The first time I ever baked with butter was a pan pie a few weeks ago with 6% in the dough. I really liked it, so decided to try it in my NY dough. I went with a pretty high number at 3.2% because I wanted to make sure I could see the effects. For one thing, it seems to have led to significantly more browning on the rim. I haven't had this type of browning since I reduced my fermentation. Overall I liked the crust and will do my next bake with butter as well.

2) put a very small amount of heavy cream into my sauce

At my recent (3rd) visit to Lucia Pizza in Queens, I noted how creamy the pizza tasted. https://www.pizzamaking.com/forum/index.php?topic=55305.msg635145#msg635145

While I attributed the creaminess to the mozz and melt (and amount of mozz used and potentially to some hard cheese), I thought a shortcut could be trying some cream in the sauce. (Other options are to mess with the melt and to try a different mozz.) My thinking here is that I like my cheese broken down and creating orange grease. But when that happens I loose the creaminess. So adding some cream could be a way to achieve both.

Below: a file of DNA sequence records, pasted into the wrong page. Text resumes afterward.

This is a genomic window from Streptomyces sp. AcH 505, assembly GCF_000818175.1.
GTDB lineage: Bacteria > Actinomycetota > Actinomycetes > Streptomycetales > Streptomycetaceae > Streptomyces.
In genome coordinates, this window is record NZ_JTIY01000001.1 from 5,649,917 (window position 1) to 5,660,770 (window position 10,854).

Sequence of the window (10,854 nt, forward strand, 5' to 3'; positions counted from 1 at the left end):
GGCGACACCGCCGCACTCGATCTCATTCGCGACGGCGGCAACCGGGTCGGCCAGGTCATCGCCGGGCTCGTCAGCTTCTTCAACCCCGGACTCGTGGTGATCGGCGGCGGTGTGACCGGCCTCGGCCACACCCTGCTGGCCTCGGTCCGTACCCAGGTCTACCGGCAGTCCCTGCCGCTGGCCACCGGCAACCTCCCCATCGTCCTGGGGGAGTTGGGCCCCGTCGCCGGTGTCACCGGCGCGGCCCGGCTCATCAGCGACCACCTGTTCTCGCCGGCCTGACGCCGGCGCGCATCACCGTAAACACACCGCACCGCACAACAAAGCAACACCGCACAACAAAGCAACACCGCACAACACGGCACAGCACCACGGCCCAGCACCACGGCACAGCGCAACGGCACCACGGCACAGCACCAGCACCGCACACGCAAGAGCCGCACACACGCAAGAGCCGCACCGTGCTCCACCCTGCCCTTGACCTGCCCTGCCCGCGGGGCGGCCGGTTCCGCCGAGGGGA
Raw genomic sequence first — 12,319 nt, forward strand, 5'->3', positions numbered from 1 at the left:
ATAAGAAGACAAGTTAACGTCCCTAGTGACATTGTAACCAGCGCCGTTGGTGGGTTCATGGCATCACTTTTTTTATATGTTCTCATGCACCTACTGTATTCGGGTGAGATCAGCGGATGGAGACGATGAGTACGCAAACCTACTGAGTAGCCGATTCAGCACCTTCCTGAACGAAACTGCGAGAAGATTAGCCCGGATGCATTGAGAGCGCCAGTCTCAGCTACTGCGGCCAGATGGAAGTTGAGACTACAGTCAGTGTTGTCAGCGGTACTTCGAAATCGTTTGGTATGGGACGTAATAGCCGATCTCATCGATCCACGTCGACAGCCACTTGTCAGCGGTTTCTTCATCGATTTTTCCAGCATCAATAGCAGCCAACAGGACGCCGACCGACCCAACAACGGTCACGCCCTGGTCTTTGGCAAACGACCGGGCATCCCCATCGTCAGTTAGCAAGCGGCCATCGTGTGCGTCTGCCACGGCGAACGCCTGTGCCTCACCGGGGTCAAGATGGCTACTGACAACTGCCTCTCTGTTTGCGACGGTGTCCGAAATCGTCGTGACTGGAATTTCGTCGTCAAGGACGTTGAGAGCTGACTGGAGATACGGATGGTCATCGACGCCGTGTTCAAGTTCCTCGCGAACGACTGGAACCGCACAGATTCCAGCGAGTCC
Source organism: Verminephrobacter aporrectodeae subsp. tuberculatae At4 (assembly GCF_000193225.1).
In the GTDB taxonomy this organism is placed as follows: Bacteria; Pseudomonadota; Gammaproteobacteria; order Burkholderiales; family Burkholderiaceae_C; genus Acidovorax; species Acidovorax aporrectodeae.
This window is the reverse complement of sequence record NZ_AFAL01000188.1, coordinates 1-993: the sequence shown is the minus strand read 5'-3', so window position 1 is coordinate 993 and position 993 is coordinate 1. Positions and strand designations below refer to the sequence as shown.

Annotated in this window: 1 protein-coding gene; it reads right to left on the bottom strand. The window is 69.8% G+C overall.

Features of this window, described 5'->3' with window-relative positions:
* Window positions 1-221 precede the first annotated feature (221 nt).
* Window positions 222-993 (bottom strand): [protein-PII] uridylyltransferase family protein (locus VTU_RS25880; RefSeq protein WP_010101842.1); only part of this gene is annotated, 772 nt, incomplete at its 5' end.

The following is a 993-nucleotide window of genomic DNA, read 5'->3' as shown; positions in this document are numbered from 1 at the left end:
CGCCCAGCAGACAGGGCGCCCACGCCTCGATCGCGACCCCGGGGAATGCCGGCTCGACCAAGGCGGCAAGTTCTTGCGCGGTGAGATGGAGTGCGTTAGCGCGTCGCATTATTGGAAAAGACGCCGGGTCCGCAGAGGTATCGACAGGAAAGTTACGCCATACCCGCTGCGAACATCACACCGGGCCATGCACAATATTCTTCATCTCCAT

I added just 1 teaspoon of cream into my 1.25 cups sauce. It was enough to lighten the color a bit. The result was very tasty. Overall I really enjoyed this pie. But I have a different experiment planned for this week, so no cream.
You are killing it man.  You really have that classic NY "look" dialed in.

Are you melting the butter?  Or just softened and adding it in?

How long was the ferment time on that?


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Online hammettjr